2017 Volt New Car Test Drive
The Chevy Volt is a sleek and rakish compact hatchback that legitimately offers the best of both worlds: As a plug-in hybrid, it can run totally electric for much of everyday driving, with an EPA-rated range of 53 miles, and switches to gas for longer runs.
It's in the second year of its much improved second generation, and boasts high build quality than what is found on pre-2016 models. Some consumers believe the second year is the sweet spot for a new car, saying any first-year bugs have been worked out while still looking new and sporting the latest technology. The 2017 Volt checks that box.
New Car Test Drive named the Volt Best Commuter Car for 2016.
The only things new for the 2017 Chevrolet Volt are available adaptive cruise control, and a new color. The 2017 Volt only comes as LT and Premier, the latter with more equipment.
The Volt uses two motor-generators to power the front wheels. They get their juice from a lithium-ion battery pack with a capacity of 18.4 kilowatt-hours. One thing different about the Volt from most other plug-in hybrids, is that even under full throttle, it doesn't switch to gas; this means that if you drive it hard under electric power, you won't get that full 53 miles, because it will use up its charge at a faster pace. On the other hand, it isn't burning gas when you don't want it to.
Among plug-in hybrids, that 53-mile range is beaten only by the BMW i3 REx, with 73 miles. But the Volt makes up for it in the gas-driving department, because it has a larger fuel tank and can go farther without refueling, out on the road. The BMW needs to be refueled about every hour, while the Volt can go another 380 miles on its 8.9-gallon fuel tank. There's almost no comparison anyhow, because the Volt is a real car; the BMW uses a tiny two-cylinder engine that can't always deliver full power.
The Volt's internal combustion engine is a 1.5-liter four-cylinder making 101 horsepower. It was a new engine for this second generation, greatly improved. Combined with the motor-generators, the total horsepower is 149 (111 kilowatts), with an impressive 294-pound feet of torque, as much as some V8 pickup trucks. It can accelerate from zero to 60 miles per hour in eight seconds, putting a knowing smile on your face when you pull up beside a Prius at a stoplight. As the light turns green, roll down your window and shout, “Put that in your Prius pipe and smoke it!”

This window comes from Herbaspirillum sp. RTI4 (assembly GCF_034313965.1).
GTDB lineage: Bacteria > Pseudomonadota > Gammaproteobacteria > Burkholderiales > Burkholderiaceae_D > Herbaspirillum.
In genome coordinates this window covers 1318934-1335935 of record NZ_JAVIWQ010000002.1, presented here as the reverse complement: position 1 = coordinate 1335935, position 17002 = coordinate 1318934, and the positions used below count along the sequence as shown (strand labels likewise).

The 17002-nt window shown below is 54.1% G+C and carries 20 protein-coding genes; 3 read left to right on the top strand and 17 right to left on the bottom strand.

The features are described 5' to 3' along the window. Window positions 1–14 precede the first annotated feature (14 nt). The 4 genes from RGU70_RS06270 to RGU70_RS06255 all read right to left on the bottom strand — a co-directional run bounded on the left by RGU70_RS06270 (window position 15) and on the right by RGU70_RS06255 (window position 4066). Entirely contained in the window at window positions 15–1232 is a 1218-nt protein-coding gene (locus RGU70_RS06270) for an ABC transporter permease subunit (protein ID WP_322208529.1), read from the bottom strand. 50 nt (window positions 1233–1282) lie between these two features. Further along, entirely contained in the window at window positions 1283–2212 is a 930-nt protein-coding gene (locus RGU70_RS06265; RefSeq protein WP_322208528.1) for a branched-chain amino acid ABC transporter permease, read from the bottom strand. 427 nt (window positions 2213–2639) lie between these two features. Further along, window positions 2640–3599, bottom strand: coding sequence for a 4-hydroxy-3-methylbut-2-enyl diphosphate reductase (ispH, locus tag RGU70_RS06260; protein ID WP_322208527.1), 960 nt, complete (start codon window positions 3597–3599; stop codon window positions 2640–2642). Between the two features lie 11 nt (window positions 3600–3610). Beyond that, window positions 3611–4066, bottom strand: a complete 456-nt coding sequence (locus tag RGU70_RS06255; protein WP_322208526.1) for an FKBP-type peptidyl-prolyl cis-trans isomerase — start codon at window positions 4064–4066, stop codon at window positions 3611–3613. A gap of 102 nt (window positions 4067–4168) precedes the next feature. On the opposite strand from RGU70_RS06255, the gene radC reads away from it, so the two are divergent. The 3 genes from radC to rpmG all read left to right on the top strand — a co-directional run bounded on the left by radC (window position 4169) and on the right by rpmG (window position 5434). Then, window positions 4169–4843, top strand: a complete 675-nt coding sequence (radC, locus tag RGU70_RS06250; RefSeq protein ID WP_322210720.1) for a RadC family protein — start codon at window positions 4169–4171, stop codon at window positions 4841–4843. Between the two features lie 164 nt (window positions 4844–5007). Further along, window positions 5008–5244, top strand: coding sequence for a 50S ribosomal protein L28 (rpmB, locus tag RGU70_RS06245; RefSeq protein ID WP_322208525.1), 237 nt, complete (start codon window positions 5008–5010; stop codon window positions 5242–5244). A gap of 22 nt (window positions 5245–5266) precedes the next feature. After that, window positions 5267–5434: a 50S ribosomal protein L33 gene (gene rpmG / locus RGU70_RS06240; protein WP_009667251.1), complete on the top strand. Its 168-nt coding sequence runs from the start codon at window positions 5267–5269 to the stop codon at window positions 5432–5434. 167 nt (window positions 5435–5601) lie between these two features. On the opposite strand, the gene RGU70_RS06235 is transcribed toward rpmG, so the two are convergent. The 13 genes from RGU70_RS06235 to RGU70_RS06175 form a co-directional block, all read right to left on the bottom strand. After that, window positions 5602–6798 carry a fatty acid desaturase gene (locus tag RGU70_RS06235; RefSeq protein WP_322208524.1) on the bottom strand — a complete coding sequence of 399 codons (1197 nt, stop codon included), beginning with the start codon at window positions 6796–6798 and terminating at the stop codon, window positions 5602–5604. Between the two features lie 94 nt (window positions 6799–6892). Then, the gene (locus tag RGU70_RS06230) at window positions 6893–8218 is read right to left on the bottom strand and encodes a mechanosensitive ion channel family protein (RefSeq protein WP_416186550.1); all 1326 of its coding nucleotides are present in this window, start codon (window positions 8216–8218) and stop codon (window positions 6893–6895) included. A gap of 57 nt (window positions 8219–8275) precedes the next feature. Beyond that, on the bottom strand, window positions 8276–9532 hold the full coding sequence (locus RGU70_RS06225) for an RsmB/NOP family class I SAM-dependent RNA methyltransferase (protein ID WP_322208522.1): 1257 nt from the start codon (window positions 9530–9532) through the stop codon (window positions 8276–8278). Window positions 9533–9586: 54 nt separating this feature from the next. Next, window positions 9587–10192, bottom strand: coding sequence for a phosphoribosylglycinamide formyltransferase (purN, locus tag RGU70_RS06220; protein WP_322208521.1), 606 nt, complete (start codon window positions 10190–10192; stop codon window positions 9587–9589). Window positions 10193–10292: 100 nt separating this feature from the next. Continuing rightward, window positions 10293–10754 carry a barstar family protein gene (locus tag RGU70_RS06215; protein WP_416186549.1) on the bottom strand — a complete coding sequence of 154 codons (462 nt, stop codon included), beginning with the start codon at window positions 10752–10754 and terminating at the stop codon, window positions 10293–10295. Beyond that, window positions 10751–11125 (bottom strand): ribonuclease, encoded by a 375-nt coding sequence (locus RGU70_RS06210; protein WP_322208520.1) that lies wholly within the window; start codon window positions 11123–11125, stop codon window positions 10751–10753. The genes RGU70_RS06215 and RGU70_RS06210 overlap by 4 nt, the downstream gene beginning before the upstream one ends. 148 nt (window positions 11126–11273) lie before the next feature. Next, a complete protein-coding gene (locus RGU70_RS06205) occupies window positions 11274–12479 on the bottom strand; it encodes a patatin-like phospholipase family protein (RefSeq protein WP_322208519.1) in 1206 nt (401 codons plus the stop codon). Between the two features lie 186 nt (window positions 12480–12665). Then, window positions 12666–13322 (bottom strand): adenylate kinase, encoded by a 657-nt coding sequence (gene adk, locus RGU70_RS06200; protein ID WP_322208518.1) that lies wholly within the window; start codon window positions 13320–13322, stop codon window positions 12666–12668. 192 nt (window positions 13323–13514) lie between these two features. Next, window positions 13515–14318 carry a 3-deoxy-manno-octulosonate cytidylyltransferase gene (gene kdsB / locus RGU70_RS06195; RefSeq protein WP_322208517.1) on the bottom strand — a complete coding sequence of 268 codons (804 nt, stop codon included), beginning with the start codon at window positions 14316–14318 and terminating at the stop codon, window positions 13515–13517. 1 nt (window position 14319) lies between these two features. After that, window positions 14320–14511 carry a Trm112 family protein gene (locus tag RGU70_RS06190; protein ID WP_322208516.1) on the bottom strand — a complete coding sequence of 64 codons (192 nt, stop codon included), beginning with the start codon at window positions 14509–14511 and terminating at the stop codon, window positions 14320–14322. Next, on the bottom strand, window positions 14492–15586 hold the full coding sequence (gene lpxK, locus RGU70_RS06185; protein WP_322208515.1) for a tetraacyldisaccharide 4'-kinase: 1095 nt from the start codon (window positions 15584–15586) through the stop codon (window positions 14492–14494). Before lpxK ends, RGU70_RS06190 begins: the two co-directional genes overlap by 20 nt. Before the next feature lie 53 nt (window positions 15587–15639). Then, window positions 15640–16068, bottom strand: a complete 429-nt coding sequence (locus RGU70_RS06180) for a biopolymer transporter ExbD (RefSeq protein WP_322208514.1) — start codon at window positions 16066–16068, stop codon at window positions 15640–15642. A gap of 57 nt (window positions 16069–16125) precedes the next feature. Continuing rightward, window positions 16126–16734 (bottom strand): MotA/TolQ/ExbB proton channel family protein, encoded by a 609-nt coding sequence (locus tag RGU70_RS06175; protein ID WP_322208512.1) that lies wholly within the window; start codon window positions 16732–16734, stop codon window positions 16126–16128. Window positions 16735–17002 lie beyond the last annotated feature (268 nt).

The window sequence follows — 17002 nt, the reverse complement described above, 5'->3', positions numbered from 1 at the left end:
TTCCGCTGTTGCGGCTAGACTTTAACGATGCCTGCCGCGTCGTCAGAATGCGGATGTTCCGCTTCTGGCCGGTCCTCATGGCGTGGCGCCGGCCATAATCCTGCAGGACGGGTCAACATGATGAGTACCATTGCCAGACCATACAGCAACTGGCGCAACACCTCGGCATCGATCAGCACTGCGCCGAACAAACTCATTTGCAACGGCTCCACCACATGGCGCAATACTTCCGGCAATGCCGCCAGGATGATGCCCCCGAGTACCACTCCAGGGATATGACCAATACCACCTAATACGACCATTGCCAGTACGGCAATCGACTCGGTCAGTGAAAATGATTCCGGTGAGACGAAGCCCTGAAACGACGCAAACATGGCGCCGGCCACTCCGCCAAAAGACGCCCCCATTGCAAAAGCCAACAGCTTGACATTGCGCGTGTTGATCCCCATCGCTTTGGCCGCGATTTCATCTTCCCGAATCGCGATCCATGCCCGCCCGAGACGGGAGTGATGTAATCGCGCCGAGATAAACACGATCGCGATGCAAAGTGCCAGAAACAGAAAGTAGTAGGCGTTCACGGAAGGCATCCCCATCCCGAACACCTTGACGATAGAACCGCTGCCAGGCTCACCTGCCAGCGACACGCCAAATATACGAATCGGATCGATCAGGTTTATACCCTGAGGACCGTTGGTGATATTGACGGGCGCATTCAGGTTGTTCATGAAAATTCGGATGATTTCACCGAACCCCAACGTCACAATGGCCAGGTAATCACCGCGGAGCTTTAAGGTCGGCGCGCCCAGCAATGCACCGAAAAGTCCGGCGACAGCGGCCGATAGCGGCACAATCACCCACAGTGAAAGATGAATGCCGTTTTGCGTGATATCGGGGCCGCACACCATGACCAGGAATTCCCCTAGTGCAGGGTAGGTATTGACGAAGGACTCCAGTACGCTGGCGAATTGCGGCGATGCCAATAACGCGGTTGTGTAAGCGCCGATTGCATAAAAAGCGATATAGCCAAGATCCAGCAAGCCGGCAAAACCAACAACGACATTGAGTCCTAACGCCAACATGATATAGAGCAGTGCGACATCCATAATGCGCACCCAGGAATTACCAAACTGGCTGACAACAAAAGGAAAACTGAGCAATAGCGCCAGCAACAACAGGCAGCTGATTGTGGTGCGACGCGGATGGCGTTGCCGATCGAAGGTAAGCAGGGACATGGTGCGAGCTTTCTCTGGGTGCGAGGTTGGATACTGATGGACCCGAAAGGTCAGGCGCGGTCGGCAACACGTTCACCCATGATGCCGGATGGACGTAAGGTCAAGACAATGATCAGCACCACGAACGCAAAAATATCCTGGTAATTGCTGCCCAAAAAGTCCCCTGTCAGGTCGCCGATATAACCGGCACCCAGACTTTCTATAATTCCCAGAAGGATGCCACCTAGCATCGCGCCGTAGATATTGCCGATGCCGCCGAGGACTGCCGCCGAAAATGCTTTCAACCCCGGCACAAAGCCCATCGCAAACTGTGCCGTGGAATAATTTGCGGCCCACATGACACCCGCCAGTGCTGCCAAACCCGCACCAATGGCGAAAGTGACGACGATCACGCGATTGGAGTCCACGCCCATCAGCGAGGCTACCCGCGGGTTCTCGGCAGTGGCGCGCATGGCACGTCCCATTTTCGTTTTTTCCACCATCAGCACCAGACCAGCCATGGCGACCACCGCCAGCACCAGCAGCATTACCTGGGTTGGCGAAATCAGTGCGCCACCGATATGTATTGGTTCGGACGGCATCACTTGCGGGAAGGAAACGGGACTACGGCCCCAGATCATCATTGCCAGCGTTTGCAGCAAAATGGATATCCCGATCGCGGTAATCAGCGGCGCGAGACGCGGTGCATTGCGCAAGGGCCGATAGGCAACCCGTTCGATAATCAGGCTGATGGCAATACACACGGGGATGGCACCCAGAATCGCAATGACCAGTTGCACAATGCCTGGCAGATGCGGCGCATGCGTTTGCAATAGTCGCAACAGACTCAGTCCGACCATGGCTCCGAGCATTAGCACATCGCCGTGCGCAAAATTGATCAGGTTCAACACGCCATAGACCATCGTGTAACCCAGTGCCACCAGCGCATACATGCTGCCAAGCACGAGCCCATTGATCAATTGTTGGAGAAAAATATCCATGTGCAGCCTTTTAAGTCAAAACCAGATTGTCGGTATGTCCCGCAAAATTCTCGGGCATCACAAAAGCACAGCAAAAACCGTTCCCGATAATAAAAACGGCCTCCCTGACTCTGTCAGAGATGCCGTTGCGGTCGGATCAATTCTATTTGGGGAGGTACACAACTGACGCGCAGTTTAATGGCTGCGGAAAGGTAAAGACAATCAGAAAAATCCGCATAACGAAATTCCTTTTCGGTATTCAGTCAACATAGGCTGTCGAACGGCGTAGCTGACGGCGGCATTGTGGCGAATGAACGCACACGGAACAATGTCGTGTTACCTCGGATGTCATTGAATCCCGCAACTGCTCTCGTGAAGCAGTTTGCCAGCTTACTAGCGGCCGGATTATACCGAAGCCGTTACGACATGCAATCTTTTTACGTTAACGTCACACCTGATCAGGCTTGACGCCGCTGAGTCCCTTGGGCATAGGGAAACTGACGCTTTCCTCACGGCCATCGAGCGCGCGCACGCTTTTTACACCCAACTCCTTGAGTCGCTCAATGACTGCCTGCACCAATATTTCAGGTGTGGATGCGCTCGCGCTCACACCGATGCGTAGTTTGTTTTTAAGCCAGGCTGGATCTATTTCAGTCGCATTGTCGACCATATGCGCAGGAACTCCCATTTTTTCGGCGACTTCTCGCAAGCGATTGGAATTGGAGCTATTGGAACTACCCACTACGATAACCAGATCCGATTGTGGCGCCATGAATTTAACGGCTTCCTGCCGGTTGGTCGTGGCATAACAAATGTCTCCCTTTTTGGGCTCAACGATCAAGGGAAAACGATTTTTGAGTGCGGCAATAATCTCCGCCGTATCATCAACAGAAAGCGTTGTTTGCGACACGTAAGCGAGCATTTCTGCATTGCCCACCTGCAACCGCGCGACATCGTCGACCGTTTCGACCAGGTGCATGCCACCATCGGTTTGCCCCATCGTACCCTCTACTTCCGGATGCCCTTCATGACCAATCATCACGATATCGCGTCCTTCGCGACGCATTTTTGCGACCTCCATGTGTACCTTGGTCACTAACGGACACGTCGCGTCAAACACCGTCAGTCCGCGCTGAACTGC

The Volt's combined EPA rating, using both electric and fuel power, is 42 miles per gallon; but that's almost meaningless because it's hypothetical and theoretical, based on some average person's combined city-highway driving. An owner who never leaves the city might never spend a penny on fossil fuel. As long as it's not below freezing outside. The gas engine might not come on under full throttle, but it does when the outside temperature drops below 32 degrees, using fuel to heat the cabin.
Another rating that applies to plug-in hybrids is Miles Per Gallon Equivalent (MPGe), defined as the distance a car can travel electrically on the energy in a gallon of gasoline, if not that gallon itself. The 2017 Volt hits a strong 106 MPGe.
From depleted, it takes nine to twelve hours to fully charge the Volt, using any household 120-volt outlet and the conveniently located charging cable in the car. Using the optional 240-volt Level 2 charging station, that time is cut to four and one-half hours.
Neither the NHTSA nor IIHS have crash-tested the 2017 Volt, which comes standard with 10 airbags and a rearview camera with sharp resolution. The previous generation Volt earned five stars from NHTSA Top Safety Pick from the IIHS, so we can't imagine this one going backward. Optional safety equipment includes adaptive cruise control, blind-spot monitors, rear cross-traffic alert, lane-keeping assist with lane-departure warning, forward-collision warnings, and automatic emergency braking.
The base 2017 Volt LT starts around $34,000 before any incentives, while a fully optioned Volt Premier can exceed $40,000. Volt qualifies for a $7,500 Federal income-tax credit, a $1,500 California purchase rebate, and various other state, local, and corporate incentives.